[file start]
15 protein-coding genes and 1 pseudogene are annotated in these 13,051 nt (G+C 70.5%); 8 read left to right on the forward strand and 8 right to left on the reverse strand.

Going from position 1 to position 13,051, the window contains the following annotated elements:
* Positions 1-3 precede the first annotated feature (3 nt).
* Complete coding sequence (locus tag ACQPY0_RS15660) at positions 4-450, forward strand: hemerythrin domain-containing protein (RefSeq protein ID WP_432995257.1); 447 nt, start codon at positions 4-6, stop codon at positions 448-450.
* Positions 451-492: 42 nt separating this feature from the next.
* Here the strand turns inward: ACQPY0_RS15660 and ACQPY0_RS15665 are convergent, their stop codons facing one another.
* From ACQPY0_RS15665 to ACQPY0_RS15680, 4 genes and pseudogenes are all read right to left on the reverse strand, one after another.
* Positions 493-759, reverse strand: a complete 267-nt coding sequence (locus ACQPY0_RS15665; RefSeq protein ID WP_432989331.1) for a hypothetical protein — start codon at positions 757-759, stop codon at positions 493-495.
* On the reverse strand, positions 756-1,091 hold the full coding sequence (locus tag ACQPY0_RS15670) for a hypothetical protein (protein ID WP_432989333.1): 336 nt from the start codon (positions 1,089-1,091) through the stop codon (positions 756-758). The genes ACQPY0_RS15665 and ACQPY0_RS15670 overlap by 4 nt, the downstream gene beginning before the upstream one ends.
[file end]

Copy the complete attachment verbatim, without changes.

15 protein-coding genes and 1 pseudogene are annotated in these 13,051 nt (G+C 70.5%); 8 read left to right on the forward strand and 8 right to left on the reverse strand.

Going from position 1 to position 13,051, the window contains the following annotated elements:
* Positions 1-3 precede the first annotated feature (3 nt).
* Complete coding sequence (locus tag ACQPY0_RS15660) at positions 4-450, forward strand: hemerythrin domain-containing protein (RefSeq protein ID WP_432995257.1); 447 nt, start codon at positions 4-6, stop codon at positions 448-450.
* Positions 451-492: 42 nt separating this feature from the next.
* Here the strand turns inward: ACQPY0_RS15660 and ACQPY0_RS15665 are convergent, their stop codons facing one another.
* From ACQPY0_RS15665 to ACQPY0_RS15680, 4 genes and pseudogenes are all read right to left on the reverse strand, one after another.
* Positions 493-759, reverse strand: a complete 267-nt coding sequence (locus ACQPY0_RS15665; RefSeq protein ID WP_432989331.1) for a hypothetical protein — start codon at positions 757-759, stop codon at positions 493-495.
* On the reverse strand, positions 756-1,091 hold the full coding sequence (locus tag ACQPY0_RS15670) for a hypothetical protein (protein ID WP_432989333.1): 336 nt from the start codon (positions 1,089-1,091) through the stop codon (positions 756-758). The genes ACQPY0_RS15665 and ACQPY0_RS15670 overlap by 4 nt, the downstream gene beginning before the upstream one ends.